The proposed sale of Freedom Mobile will not eliminate the threat of a substantial lessening of competition if Rogers were to acquire Shaw, argues the competition commissioner in an application filed Tuesday with the Competition Tribunal to block the sale. transaction.
In particular, the new owners of Freedom Mobile would be “likely to provide less efficient financial resources, management, technical skills and other support”, it is specified.
Freedom Mobile’s divestiture of the rest of Shaw’s assets, including its cable network and outlets, would reduce that entity’s ability to offer bundled services to consumers in Alberta and British Columbia and its ability to compete, innovate and grow, says the Competition Bureau.
“After the transaction, wireless providers, including Rogers, are likely to be less likely to compete with similar vigor than they would have without the transaction,” the commissioner said. Shaw, with its regional base as an established wireline service provider in Western Canada with an integrated wireless unit, was an outstanding competitor with the ability and motivation to gain market share. He had an incentive to offer aggressive discounts on wireless. […] Rogers would not have this incentive given its relatively high market share and increased risk of lower prices for its existing subscriber base. »
Rogers revealed in March last year an agreement valued at 26 billion (including debt) to acquire Shaw.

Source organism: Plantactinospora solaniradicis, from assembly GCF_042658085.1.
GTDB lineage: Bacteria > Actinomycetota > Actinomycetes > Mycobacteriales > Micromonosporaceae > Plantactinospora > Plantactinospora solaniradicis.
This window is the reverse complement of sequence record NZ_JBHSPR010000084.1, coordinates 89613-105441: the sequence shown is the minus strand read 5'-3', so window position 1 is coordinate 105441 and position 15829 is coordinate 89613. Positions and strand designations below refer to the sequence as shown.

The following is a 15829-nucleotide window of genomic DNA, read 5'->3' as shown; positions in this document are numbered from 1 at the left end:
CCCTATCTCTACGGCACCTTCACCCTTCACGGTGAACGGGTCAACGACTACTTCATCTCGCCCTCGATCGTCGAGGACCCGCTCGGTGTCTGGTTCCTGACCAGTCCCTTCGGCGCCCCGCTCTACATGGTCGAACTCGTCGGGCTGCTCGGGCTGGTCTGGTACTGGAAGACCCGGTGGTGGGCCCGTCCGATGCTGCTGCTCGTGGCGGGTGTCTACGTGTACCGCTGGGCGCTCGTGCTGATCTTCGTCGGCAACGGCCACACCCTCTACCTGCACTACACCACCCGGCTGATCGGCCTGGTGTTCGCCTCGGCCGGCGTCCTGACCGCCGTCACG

The Competition Bureau considers wireless an “essential service” and formally challenged the proposed merger on Monday, seeking an order from the Competition Tribunal to prevent it from proceeding.
Rogers and Shaw indicated over the weekend that they remain committed to the transaction and intend to oppose the application filed by the Competition Bureau.
Informed on Friday of the competition commissioner’s intention to challenge their proposed merger, the two companies said on Saturday that they were proposing a “complete” sale of the assets of Freedom Mobile, Shaw’s wireless subsidiary.
“Rogers and Shaw are engaging in a process to sell Freedom Mobile to address concerns raised by the Commissioner of Competition and ISED [Innovation, Science and Economic Development Canada],” the two companies said Saturday.
The Canadian Radio-television and Telecommunications Commission (CRTC) — the other regulatory body whose approval is needed for the merger to go through — gave its approval in March.
Last month, The Globe and Mail reported that Rogers had presented a deal to the federal government to sell Freedom to Xplornet in an attempt to get government approval for its proposed merger with Shaw. The daily previously reported that Globalive had made an offer for Freedom before revealing last Friday that Quebecor had finally been asked to participate in the sale process surrounding Freedom.
The Competition Bureau had indicated on Monday that a merger of Shaw and Rogers would lead to higher prices, lower quality of service and a loss of choice, particularly in wireless services, and that is why the Bureau of competition opposes it.
The Bureau pointed out that eliminating Shaw as a competitor would jeopardize the “considerable” progress the company has made in increasing competition in an already concentrated market, according to the Competition Bureau.
The regulator added that competition between Rogers and Shaw had already diminished, according to the Bureau, and that if the proposed merger goes ahead, this harm would continue and could worsen.